Part 3: Death

Ted's siblings discuss his death


Transcription

Linda Post: Once we heard that he was to be married over there in Vietnam, I thought it would be nice if we all got together and helped Mother and Dad to be able to make the trip. His response was sort of a “Thank you, Lin, but no thanks. It’s a very dangerous situation.”

Gary Studebaker: So after he got done serving two years in Vietnam, he got married, and then he and his wife decided to go on for a third year, and of course, he was killed six days after that.

Doug Studebaker: He was killed point blank. A volley of shots ended his life. Those volley of shots reeled him backwards into a closet. On that closet door was a poster that Ted had seen fit to put up there, and it was “What if they gave a war, and nobody came?”

Lowell Studebaker: The Stars and Stripes, which of course was a military publication, made some extremely complimentary and kind remarks about Ted and his work that they were familiar with.

Gary: When he got killed then all of a sudden we read and learn more about him, and it leads us to believe that here is a brother who was . . . lived the kind of life that . . . I want to live that kind of life. I want to be that brazen. Lord, give me the power to do that.

Ron Studebaker: Ted’s life, the example of his short life, was something that helped strengthen our own family and our own relationships as a family.

Mary Ann Cornell: When Ted died, we siblings all gathered at the farm where we grew up, and we were a week together before his body came back to us. I think that really kind of made us more aware, certainly made us more aware, of what Ted believed and how he really was able to follow his beliefs.

Lowell: It certainly made a difference in my life because I had completed military service by the time Ted was 10 years old. I wasn’t familiar with his life other than I knew he was an athlete following in the tracks of all the rest of us. So it made a huge impression on me what happened to Ted—an indelible impression.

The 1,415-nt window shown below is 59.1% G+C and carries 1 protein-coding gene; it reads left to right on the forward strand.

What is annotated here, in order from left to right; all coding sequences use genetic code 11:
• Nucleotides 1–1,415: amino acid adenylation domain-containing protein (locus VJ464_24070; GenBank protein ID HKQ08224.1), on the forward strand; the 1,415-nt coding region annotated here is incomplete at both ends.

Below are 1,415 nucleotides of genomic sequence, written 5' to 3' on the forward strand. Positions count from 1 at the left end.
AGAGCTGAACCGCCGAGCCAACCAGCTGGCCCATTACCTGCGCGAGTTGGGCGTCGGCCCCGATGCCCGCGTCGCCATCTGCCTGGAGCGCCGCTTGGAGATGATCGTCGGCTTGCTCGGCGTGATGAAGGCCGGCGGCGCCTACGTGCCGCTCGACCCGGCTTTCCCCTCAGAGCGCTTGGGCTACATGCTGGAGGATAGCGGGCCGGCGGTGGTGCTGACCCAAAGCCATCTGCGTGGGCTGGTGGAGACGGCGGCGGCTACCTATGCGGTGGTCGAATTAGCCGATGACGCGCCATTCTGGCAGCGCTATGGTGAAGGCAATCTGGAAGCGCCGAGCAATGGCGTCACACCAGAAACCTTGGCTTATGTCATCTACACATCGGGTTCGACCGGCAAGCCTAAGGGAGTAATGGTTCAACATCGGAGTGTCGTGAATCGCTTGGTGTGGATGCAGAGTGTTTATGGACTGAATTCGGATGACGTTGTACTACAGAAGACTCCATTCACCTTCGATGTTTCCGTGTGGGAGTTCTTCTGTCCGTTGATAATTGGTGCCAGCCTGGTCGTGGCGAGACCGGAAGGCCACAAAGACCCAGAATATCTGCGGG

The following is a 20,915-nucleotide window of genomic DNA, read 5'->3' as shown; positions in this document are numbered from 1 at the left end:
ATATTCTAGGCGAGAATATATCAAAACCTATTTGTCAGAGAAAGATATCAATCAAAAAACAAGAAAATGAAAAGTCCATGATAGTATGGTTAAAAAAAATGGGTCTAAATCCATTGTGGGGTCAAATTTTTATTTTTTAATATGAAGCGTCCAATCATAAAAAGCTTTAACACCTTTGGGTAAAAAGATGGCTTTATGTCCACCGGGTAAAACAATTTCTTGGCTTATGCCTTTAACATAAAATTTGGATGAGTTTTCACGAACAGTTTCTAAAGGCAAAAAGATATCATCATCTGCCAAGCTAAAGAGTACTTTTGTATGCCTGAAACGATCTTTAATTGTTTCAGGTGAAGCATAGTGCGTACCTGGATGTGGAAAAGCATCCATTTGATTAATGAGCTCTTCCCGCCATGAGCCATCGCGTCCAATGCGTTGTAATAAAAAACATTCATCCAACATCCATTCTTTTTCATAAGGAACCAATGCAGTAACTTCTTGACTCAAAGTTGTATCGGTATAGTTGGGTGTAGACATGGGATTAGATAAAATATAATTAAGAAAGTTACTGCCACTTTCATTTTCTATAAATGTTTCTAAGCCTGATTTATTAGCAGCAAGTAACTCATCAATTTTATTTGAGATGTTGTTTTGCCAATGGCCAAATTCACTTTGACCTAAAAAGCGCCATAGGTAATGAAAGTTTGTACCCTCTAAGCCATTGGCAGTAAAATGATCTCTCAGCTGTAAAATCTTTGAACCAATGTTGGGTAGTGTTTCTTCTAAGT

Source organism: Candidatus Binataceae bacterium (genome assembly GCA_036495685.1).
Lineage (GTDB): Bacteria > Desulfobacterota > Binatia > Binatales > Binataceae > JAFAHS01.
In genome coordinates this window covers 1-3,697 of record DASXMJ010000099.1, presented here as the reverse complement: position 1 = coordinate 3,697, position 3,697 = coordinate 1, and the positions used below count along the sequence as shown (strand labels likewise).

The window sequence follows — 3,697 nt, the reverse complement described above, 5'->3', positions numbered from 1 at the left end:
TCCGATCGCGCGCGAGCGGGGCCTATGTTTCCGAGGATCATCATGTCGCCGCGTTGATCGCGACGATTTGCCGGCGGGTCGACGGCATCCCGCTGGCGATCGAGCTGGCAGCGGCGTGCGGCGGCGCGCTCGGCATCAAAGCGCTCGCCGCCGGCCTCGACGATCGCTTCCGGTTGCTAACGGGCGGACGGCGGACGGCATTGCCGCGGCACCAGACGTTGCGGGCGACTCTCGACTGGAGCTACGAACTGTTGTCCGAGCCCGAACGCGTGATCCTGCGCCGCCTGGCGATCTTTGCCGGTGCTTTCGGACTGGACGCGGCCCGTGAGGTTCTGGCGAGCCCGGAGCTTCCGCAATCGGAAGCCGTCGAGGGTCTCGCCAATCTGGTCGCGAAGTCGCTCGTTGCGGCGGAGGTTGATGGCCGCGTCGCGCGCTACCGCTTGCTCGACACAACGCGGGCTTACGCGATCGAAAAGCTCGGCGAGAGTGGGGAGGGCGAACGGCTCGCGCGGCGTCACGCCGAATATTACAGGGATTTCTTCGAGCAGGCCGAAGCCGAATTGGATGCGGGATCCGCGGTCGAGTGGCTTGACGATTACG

Mary Ann: Peace is certainly not for wimps. He had the strength to stand up and listen to other people but also to let them hear what his views were.

Gary: And when people would write him letters, he’d say, “You know, if you really want to do something for me, do whatever you can to work for peace in nonviolent ways,” because he was seeing things that caused him to say that.

Doug: I think it does take an additional effort to be a pacifist and to follow peace. Ted had detractors. Many people would see him as unpatriotic. And he got a scathing review about his un-Americanism. How can he call himself a Christian or a God-fearing person when he speaks about . . . that his country is in the wrong in this war? Of course, Ted felt that all war was wrong. But what was remarkable, he responded and penned his response to that attack on him from this gentleman in his hometown area, but he did it with such compassion, which was really very remarkable and within hours of him being killed . . . point blank by an individual . . . part of the war. He came up and read this letter to the nurse, a Church World Service worker in the compound where he was. I found that remarkable. One of the last things that he did in his life was write a very compassionate letter, and further just underscoring his commitment to peace, and to dealing peacefully even with those who don’t see things quite the way we see them.

A letter from a critic 

In response to Ted's letter--which was published March 20, 1971, in the Troy Daily News--a Troy resident sent the following letter to Ted. Text courtesy of Gary Studebaker. 


Ted's response to his critic, April 25, 1971

Just hours before he died, Ted wrote the following response to his critics. Text courtesy of Gary Studebaker.


Phyllis Cribby's incident report on Ted's death

Text courtesy of Mary E. Johnsen, sister of Phyllis Cribby. 


ABC News story of Ted's death

To view the ABC News story of Ted's death, go to Ted Studebaker ABC News Story